Rep. Boebert faces FEC scrutiny over possible misuse of campaign funds

Freshman U.S. Rep. Lauren Boebert (R-CO) has received widespread media attention for her vocal endorsement of conservative ideals.

Now, she is facing scrutiny based on questions regarding how she spent campaign funds.

“May consider taking further legal action”

According to the Daily Caller, Boebert’s campaign treasurer received a letter from the Federal Election Commission about four transfers made through the digital payment platform Venmo.

The letter warned that “if it is determined that the disbursement(s) constitutes the personal use of campaign funds, the Commission may consider taking further legal action.”

Boebert’s campaign has until Sept. 21 to provide an official response, the agency wrote, adding: “Failure to adequately respond by the date noted above could result in an audit or enforcement action.”

Two of the payments — totaling $3,325 — referenced in the FEC filing records occurred on May 3. Two additional payments totaling the same amount were made a month later.

The transactions were described as a “personal expense of Lauren Boebert billed to the campaign account in error” and included an explanation that the “expense has been reimbursed.”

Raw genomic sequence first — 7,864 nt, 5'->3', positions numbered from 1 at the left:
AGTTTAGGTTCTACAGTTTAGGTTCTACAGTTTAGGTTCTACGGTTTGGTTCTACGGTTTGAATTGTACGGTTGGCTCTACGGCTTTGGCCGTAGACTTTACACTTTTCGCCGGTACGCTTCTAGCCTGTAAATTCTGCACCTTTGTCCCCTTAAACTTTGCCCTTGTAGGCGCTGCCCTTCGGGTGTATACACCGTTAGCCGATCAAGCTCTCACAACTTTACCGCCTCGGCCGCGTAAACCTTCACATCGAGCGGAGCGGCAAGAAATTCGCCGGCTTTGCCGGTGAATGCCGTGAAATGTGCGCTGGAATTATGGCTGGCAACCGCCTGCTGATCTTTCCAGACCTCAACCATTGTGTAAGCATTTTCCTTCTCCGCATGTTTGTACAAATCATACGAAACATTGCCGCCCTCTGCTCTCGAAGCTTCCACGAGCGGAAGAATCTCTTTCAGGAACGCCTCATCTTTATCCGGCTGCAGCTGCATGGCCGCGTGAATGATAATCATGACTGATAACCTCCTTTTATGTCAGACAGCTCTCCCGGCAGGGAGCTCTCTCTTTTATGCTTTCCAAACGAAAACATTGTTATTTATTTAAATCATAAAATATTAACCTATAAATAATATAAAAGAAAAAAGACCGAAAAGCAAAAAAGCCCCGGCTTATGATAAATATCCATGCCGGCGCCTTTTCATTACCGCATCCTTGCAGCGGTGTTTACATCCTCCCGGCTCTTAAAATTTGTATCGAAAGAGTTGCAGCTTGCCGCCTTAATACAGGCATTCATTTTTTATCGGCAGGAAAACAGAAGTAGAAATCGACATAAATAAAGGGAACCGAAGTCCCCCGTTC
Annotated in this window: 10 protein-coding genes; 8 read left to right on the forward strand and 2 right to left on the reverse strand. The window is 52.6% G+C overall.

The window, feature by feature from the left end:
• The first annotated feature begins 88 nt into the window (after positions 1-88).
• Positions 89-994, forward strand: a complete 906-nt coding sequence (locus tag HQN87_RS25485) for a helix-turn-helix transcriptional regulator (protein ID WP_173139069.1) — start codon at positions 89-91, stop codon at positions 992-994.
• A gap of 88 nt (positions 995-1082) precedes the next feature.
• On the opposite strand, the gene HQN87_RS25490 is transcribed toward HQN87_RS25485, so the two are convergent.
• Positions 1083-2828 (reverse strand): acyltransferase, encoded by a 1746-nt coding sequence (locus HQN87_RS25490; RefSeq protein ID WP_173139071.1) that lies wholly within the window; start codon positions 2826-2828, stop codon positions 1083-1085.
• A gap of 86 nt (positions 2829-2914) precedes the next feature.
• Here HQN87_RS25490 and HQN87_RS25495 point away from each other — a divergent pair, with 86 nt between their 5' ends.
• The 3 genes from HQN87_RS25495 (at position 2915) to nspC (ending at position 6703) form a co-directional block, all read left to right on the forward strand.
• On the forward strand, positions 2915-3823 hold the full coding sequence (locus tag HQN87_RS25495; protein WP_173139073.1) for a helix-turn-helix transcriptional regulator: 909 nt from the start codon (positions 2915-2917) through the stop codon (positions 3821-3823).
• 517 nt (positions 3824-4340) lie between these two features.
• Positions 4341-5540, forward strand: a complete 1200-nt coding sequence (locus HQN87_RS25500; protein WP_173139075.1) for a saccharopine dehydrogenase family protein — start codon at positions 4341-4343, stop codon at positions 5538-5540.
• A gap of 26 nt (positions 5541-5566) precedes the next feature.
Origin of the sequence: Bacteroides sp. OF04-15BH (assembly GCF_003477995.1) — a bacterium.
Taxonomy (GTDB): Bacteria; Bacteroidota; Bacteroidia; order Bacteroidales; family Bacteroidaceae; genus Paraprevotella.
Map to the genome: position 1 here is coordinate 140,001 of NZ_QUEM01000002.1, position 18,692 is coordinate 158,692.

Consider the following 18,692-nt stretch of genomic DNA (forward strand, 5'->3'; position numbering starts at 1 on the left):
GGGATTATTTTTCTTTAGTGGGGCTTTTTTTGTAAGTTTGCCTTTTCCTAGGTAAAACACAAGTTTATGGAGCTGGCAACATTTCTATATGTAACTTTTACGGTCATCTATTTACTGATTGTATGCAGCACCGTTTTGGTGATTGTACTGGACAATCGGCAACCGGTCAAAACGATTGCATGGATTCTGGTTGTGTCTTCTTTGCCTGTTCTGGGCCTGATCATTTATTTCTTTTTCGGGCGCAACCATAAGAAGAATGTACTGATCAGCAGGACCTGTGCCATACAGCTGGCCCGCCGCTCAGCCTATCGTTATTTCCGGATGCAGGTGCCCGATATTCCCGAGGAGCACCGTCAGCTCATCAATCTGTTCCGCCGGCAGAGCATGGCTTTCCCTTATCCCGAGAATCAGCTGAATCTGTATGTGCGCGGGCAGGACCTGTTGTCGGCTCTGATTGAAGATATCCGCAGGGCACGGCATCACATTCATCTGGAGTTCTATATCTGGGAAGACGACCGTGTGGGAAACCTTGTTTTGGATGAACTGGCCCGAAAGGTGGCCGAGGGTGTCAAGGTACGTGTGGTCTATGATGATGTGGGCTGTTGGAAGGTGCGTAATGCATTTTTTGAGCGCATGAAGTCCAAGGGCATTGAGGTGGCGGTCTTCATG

“You must amend your original report”

According to Boebert communications director Ben Stout, the entire ordeal can be chalked up to a mistake by the congresswoman. He explained that Boebert had accidentally billed her own expenses to the campaign account instead of the personal one she intended to use.

“The reimbursement occurred after second quarter ended, and will show up in [the third quarter],” Stout said, stressing that the funds in question were promptly repaid as soon as Boebert discovered her error, according to the Daily Caller.

In addition to the personal expenses, the FEC letter also provided a list of individuals said to have donated more than the amount allowed under federal campaign finance laws.

“An individual or a political committee other than an authorized committee or qualified multi-candidate committee may not make a contribution(s) to a candidate for federal office in excess of $2,900 per election,” the letter reportedly stated. “If any apparently excessive contribution in question was incompletely or incorrectly disclosed, you must amend your original report with the clarifying information. If any contribution you received exceeds the limits, you may have to refund the excessive amount.”

Adding to the mounting pressure Boebert currently faces are allegations that she improperly failed to reveal her husband’s income as a consultant in the energy sector.

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